O'Rourke says he has donated much more to charity than reflected in tax returns
Legal obstacles to pursuing tax charges against Trump family
New York officials are looking for ways to go after President Trump following a blockbuster story detailing his family's tax practices. But experts say any efforts by federal and state authorities to impose penalties on the president would face serious legal and practical obstacles.
The New York Times on Tuesday published an investigative report, based on a review of more than 100,000 pages of documents, describing "dubious" tax schemes that the president and his family engaged in during the 1990s so that his parents could avoid gift and estate taxes. The article prompted calls for government probes.
A spokesman for the New York State tax and finance department said the agency is "vigorously pursuing all appropriate avenues of investigation."
New York City Mayor Bill de Blasio (D) said the city would seek to recover any money owed by the president and the city's deputy mayor told the Times on Thursday that it would look into whether there were underpaid real estate transfer taxes and property taxes.
And congressional Democrats are calling for investigations, as well as the release of the president's tax returns.
"There is a reason why the president has refused to release his tax returns and we are starting to see why," Sen. Kirsten Gillibrand (D-N.Y.) said in a statement to The Hill. "Nobody should be above the law, there should be an investigation, and if he committed fraud, he should face the same consequences as anyone else and every penny should be paid back."
Tax lawyers, however, say an investigation would be challenging, particularly because the practices cited in the Times article occurred years, even decades ago.
"I think this is probably a frustrating situation for the tax authorities," said Danshera Cords, a professor at Albany Law School who specializes in corporate and individual taxes.
The Times article detailed several ways the Trump family minimized the estate-tax bill of the president's parents, such as undervaluing properties and establishing a "sham" company used to hide gifts.
The president called the article a "hit piece."
Lee-Ford Tritt, a University of Florida law professor who reviewed some of the documents cited by the Times during the reporting process, told The Hill that the newspaper's research was "amazingly thorough."
Tritt said while he can't say with certainty that the Trump family committed tax fraud, he would characterize various actions as "highly suspicious."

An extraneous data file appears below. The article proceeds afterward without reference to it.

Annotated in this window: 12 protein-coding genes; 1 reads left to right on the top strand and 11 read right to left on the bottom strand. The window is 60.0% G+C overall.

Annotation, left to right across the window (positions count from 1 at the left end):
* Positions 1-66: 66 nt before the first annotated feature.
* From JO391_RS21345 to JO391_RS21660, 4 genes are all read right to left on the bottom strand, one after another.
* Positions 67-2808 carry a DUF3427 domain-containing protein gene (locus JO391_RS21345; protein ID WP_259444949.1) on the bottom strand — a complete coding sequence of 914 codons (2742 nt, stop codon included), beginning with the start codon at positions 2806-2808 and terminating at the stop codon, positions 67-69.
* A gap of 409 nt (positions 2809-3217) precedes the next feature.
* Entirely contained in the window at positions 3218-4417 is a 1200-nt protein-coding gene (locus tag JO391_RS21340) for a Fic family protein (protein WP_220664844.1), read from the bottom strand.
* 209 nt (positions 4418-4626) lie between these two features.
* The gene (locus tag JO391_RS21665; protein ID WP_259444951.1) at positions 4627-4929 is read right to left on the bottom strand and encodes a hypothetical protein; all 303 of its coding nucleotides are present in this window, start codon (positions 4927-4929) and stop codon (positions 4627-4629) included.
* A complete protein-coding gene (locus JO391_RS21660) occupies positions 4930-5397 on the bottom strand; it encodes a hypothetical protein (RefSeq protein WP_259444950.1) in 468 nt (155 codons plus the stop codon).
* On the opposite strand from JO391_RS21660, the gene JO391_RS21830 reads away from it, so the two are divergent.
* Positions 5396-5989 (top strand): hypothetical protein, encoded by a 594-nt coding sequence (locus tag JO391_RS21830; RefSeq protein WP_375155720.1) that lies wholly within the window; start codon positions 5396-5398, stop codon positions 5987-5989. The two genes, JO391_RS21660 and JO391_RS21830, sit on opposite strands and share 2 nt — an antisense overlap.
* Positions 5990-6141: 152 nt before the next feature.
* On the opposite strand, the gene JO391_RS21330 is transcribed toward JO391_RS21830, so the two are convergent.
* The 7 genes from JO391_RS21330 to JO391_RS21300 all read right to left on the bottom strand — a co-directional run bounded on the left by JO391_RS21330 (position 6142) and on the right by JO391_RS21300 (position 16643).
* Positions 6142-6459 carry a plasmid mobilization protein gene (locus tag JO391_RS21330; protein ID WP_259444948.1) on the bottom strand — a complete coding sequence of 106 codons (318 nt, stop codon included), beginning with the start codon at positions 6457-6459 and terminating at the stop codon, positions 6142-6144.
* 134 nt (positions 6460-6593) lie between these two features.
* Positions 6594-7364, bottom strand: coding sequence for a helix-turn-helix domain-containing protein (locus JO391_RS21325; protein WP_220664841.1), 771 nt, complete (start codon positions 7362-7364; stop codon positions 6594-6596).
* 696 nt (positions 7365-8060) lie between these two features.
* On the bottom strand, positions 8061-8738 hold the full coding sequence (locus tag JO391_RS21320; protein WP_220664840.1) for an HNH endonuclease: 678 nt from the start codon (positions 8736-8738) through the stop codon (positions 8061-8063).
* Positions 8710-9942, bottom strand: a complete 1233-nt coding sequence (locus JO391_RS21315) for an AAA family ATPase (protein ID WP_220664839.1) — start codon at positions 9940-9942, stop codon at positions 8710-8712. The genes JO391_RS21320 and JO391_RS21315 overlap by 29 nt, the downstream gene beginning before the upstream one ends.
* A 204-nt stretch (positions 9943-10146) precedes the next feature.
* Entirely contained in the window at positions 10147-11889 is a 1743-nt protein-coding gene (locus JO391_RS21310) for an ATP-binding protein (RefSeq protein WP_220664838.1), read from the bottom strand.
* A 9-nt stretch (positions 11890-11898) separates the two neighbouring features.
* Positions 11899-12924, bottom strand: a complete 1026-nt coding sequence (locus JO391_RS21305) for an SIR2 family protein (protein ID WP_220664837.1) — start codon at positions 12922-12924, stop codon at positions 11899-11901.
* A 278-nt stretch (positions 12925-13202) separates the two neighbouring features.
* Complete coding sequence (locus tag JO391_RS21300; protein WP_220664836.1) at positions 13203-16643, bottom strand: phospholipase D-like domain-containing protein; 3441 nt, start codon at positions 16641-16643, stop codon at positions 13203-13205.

"There is substantial circumstantial evidence that shows that valuations may have been exaggerated," he said.
Under federal and state laws, the statute of limitations most likely has run out on criminal tax charges. However, there is no statute of limitations for civil tax fraud, meaning New York state and the IRS could seek back taxes and financial penalties.
Tax experts also said authorities will be able to look at the years when Trump's father didn't file a gift tax return. The IRS sought back taxes several years ago from media magnate Sumner Redstone for a gift he made in 1972 for which he did not file a return.
But lawyers and accountants said tax fraud is difficult to prove, and they noted that key players - the president's parents - are dead. They said there also are non-tax allegations of wrongdoing in the Times story that authorities could investigate, but that punitive measures may be tough to impose because of how many years have passed.
Experts said an added challenge for a possible IRS investigation is that the agency has already audited the estates of Trump's parents and presumably issued a closing agreement. The Times reported that the IRS concluded the estates had a value of $51.8 million, more than the president and his siblings had said it was worth.
"For the estate itself, it is probably not likely that the IRS would go back and review the gifts from the father or the valuation of the discounts," said Hal Terr, a certified public accountant and partner at Withum in Princeton, N.J.
"On the federal level, I would not really expect much to come out of this," said Beth Shapiro Kaufman, tax and estate-planning lawyer at Caplin & Drysdale in Washington.
An IRS spokesperson declined to comment on the Times story and whether the agency would take any action as a result of the article.
Investigating years-old events is difficult at the state level as well. But New York politicians have demonstrated an interest in going after Trump, who is unpopular in the heavily Democratic state.
In June, the New York attorney general filed a lawsuit against the Donald J. Trump Foundation, alleging that it engaged in improper political activity.
Cords said the state will at a minimum conduct an investigation into elements of the New York Times story.
"I know it's not an easy case to make, but they tend to aggressively pursue tax crimes," she said, noting that the state has been aggressive in investigating Trump.
Cords added that even if the state can't prove fraud based on the information in the Times story, it may be able to use the article as a starting point to seek out more-recent wrongdoing.
Jennifer Boll - a lawyer at Bond, Schoeneck and King PLLC in Albany - said New York often vigorously pursues estate-tax audits, particularly when taxpayers say they don't have to file estate-tax returns because they're not state residents.
"I would think they would be pretty vigilant," she said.